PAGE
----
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Giambattista Tiepolo (Venice 1696-1770 Madrid) and Studio
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Giambattista Tiepolo (Venice 1696-1770 Madrid) and Studio

An allegorical female figure; and An Allegory of Victory - en grisaille

Details
Giambattista Tiepolo (Venice 1696-1770 Madrid) and Studio
An allegorical female figure; and An Allegory of Victory - en grisaille
detached fresco, transferred to canvas, oval
26 x 38 in. (66 x 96.5 cm.)
(2)two (2)
Provenance
Brass collection, Venice, until 1925.
Dr. Adrien Fauchier-Magnan, Paris.
Comte de Boisvouvray, Paris.
Anonymous sale; Christie's, New York, 22 May 1998, lot 105, as 'Giovanni Battista Tiepolo and workshop' ($96,000).
Literature
Antonio Morassi, A Complete Catalogue of the Paintings of G.B. Tiepolo, London, 1962, p. 40, as ‘in the main by Domenico [Tiepolo] and collaborators’.
Special notice

These lots have been imported from outside the EU for sale using a Temporary Import regime. Import VAT is payable (at 5%) on the Hammer price. VAT is also payable (at 20%) on the buyer’s Premium on a VAT inclusive basis. When a buyer of such a lot has registered an EU address but wishes to export the lot or complete the import into another EU country, he must advise Christie's immediately after the auction.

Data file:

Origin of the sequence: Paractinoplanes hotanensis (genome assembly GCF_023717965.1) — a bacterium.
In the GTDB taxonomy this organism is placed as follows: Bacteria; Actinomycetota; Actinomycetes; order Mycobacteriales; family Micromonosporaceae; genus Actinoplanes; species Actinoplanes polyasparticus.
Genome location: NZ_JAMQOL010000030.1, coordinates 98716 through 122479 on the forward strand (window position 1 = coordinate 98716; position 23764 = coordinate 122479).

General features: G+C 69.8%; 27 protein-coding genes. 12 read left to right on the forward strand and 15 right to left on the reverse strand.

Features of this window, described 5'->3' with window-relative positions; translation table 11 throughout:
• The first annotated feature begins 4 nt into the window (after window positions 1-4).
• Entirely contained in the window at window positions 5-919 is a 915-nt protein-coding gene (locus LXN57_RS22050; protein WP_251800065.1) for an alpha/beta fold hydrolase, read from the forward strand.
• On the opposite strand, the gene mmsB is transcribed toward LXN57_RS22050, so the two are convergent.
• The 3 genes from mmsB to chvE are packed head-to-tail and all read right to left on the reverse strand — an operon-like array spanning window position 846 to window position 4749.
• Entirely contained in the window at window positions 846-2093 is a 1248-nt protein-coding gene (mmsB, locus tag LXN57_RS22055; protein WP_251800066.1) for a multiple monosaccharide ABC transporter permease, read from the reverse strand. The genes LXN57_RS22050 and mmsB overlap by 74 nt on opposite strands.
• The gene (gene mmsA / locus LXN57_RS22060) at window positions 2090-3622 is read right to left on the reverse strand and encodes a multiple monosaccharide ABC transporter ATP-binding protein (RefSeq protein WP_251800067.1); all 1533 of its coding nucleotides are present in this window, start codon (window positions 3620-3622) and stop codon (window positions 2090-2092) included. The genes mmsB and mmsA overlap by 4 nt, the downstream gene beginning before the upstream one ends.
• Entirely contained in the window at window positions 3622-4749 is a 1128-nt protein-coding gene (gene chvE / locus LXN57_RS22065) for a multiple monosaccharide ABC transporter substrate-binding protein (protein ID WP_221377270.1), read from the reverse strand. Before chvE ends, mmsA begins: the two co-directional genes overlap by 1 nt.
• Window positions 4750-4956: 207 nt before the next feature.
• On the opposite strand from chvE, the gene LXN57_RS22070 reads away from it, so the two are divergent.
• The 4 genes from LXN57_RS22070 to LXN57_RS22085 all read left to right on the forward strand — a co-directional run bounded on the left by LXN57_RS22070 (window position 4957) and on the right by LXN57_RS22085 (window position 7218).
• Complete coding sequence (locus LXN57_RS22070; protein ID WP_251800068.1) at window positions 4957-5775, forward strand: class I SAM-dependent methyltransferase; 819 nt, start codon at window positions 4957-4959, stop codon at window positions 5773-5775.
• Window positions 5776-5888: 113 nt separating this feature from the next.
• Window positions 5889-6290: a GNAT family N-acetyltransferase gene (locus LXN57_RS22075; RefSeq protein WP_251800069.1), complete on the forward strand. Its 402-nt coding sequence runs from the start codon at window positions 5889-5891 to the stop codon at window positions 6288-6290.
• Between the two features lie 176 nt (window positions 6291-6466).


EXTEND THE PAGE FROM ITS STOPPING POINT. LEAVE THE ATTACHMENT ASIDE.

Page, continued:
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Abbie Barker
Abbie Barker

Lot Essay

These splendid frescoes must once have decorated the walls of a Venetian villa, but as yet can not be linked to a known commission. They formed part of a group of oval frescoes of varying sizes depicting different allegories and muses, which can be dated to the early 1740s (Morassi, op. cit.; also see Christie’s New York, 22 May 1998, lots 104-106), when Tiepolo had just completed his first great ecclesiastical fresco cycle for I Gesuiti in Venice and was executing his magnificent ceiling fresco of the Chariot of the Sun for the Palazzo Clerici in Milan.

Firmly and briskly painted, they imitate remarkably the appearance of relief sculptures and would, undoubtedly, have served as overdoors in a large-scale decorative scheme. Although Morassi published this and the other frescoes as ‘painted in the main by Domenico [Tiepolo] and collaborators’, he revised his opinion after seeing the frescoes cleaned, and in a letter dated 15 January 1963 declared his belief that the entire group was by Giambattista.

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